Luke Foley has confirmed a Labor government will scrap stage one of the F6 extension.
The budgeted funding of $2.4 – $2.6 billion will be diverted into improving public transport in Sydney’s South, including rail services on the Illawarra and South Coast.
Public transport options for the F6 corridor will be examined.
Mr Foley said a Labor government would complete the WestConnex by building stage three, linking the extended M4 and New M5, and would also establish a task force to “actually get the Gateway to Port Botany as was always intended, but the government failed to deliver”.
”Government is about choices and priorities and Labor’s transport plans will give voters a clear choice come next March [when the election will be held],” he said.
Cronulla MP and Attorney-General Mark Speakman said Labor’s announcement was “a betrayal of southern Sydney”.
“They’ll cancel yet another major project and haven’t committed to any specific public transport upgrade for southern Sydney,” he said.
“Is there anything they won’t cancel?
“When they were last in government, Labor announced and failed to deliver at least 10 Sydney train lines.
“The Liberals are getting on with starting the F6 and increasing T4 train line capacity by 30% by the early 2020s.”
State Labor will head to the March election promising “public transport over toll roads,” while also saying it will prioritise the needs of southern and western Sydney commuters over those in eastern and northern Sydney.
Labor leader Luke Foley will on Thursday announce his party’s transport action plan, with one immediate difference from the government’s policies being Labor’s pledge to scrap the proposed F6 motorway between Arncliffe and Kogarah.
It is understood the transport plan will include significant funding for the Illawarra and South Coast train lines.
Mr Foley will commit to an analysis of public transport options for the F6 corridor running through Banksia, Rockdale and Kogarah, parts of which have been preserved from development.
The plan is likely to create a sharper contrast with the Coalition than that presented at the 2015 election.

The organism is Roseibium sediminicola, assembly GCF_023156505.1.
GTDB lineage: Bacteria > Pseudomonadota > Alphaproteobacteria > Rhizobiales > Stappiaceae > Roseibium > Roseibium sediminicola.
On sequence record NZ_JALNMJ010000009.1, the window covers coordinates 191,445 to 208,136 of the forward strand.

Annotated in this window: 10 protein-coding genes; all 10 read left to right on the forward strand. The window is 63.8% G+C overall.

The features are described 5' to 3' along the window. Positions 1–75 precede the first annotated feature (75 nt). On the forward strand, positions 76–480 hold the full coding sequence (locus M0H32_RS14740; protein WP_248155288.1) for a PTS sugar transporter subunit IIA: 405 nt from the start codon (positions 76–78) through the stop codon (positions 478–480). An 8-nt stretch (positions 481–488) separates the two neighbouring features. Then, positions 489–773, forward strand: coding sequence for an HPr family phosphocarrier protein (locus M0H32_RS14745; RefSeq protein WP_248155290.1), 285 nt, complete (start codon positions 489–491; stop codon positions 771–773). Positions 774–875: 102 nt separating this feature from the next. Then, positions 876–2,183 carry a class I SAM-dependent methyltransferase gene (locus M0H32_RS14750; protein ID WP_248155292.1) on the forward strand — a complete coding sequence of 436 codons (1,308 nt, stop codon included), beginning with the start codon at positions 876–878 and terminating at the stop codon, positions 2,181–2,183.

During the 2015 campaign, Labor said it would not build projects proposed to be funded from the privatisation of electricity assets – such as a new rail line through the city and the final stage of WestConnex – but Mr Foley otherwise quibbled little with the Coalition’s transport priorities.
One source said Mr Foley would announce on Thursday a “multibillion-dollar transport fund” for growth areas of Sydney, particularly west and southern Sydney. A theme of the announcement will be prioritising public transport over tolled motorways.
Under Premier Gladys Berejiklian, the state government has emphasised the record funding it is directing to new road and rail infrastructure.
As well as the 33-kilometre WestConnex motorway, it has promised tolled motorway extensions to the south along the F6 corridor, and north through the so-called Western Harbour Tunnel and Beaches Link motorways.
The government has almost completed construction of a metro rail line to Sydney’s north west, which it will connect through the city to Sydenham on another new line under construction.
And it has started planning a separate Westmead to CBD via Parramatta “Sydney Metro West” line. Under Mr Foley, Labor says this line is its highest priority.
Labor says it would scrap the $2.2-$2.6 billion first stage of the F6 extension between Arncliffe and Kogarah, as well as the Beaches Link motorway.
In announcing its transport action plan on Thursday, Labor will outline where it will spend the money saved from not proceeding with these projects.
The opposition will not commit on Thursday to a new heavy rail line running along the F6 corridor in southern Sydney. But the logic of the party’s other transport policies may compel such a commitment.
The opposition is proposing to scrap the government’s “conversion” of the existing Sydenham to Bankstown line to running metro-style trains.
On the government’s plans, metro trains would run on a new rail line from Chatswood to Sydenham, and onto Bankstown using the existing line.
Labor’s plan would terminate that new line at Sydenham, saving about a billion dollars in conversion works on the Bankstown existing line.
But this plan would create the eccentric and wasteful scenario of high-frequency and largely empty metro trains terminating and arriving at Sydenham Station, in addition to regular Sydney Trains services.
One option, therefore, would be to extend the Chatswood to Sydenham metro line south via the F6 corridor.